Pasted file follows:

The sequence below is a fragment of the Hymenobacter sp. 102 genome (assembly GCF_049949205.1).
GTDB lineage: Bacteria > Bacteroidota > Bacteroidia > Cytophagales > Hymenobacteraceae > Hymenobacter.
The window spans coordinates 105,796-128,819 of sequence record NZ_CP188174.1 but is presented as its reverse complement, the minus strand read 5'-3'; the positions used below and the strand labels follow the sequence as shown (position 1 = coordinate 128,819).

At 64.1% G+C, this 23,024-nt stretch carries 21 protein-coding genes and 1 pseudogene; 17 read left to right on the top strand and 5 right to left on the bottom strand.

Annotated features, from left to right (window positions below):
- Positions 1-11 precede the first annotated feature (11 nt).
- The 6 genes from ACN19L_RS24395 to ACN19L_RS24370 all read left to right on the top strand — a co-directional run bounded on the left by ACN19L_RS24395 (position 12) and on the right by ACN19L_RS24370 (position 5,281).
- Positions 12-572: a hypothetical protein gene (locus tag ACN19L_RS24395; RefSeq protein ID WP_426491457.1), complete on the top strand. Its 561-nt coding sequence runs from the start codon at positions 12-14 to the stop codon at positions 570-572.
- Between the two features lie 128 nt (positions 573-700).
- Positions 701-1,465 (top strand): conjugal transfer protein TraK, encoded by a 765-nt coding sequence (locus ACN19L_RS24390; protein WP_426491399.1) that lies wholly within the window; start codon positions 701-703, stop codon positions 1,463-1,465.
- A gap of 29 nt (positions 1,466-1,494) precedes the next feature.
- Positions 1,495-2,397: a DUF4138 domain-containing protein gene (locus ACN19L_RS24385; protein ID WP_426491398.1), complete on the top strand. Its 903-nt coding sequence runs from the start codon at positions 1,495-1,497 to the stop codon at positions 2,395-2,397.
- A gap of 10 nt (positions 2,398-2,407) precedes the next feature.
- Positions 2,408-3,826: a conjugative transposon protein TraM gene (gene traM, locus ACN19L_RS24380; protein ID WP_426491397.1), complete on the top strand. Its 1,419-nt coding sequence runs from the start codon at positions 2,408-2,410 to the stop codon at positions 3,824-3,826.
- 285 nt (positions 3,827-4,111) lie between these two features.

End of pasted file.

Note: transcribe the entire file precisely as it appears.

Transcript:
The sequence below is a fragment of the Hymenobacter sp. 102 genome (assembly GCF_049949205.1).
GTDB lineage: Bacteria > Bacteroidota > Bacteroidia > Cytophagales > Hymenobacteraceae > Hymenobacter.
The window spans coordinates 105,796-128,819 of sequence record NZ_CP188174.1 but is presented as its reverse complement, the minus strand read 5'-3'; the positions used below and the strand labels follow the sequence as shown (position 1 = coordinate 128,819).

At 64.1% G+C, this 23,024-nt stretch carries 21 protein-coding genes and 1 pseudogene; 17 read left to right on the top strand and 5 right to left on the bottom strand.

Annotated features, from left to right (window positions below):
- Positions 1-11 precede the first annotated feature (11 nt).
- The 6 genes from ACN19L_RS24395 to ACN19L_RS24370 all read left to right on the top strand — a co-directional run bounded on the left by ACN19L_RS24395 (position 12) and on the right by ACN19L_RS24370 (position 5,281).
- Positions 12-572: a hypothetical protein gene (locus tag ACN19L_RS24395; RefSeq protein ID WP_426491457.1), complete on the top strand. Its 561-nt coding sequence runs from the start codon at positions 12-14 to the stop codon at positions 570-572.
- Between the two features lie 128 nt (positions 573-700).
- Positions 701-1,465 (top strand): conjugal transfer protein TraK, encoded by a 765-nt coding sequence (locus ACN19L_RS24390; protein WP_426491399.1) that lies wholly within the window; start codon positions 701-703, stop codon positions 1,463-1,465.
- A gap of 29 nt (positions 1,466-1,494) precedes the next feature.
- Positions 1,495-2,397: a DUF4138 domain-containing protein gene (locus ACN19L_RS24385; protein ID WP_426491398.1), complete on the top strand. Its 903-nt coding sequence runs from the start codon at positions 1,495-1,497 to the stop codon at positions 2,395-2,397.
- A gap of 10 nt (positions 2,398-2,407) precedes the next feature.
- Positions 2,408-3,826: a conjugative transposon protein TraM gene (gene traM, locus ACN19L_RS24380; protein ID WP_426491397.1), complete on the top strand. Its 1,419-nt coding sequence runs from the start codon at positions 2,408-2,410 to the stop codon at positions 3,824-3,826.
- 285 nt (positions 3,827-4,111) lie between these two features.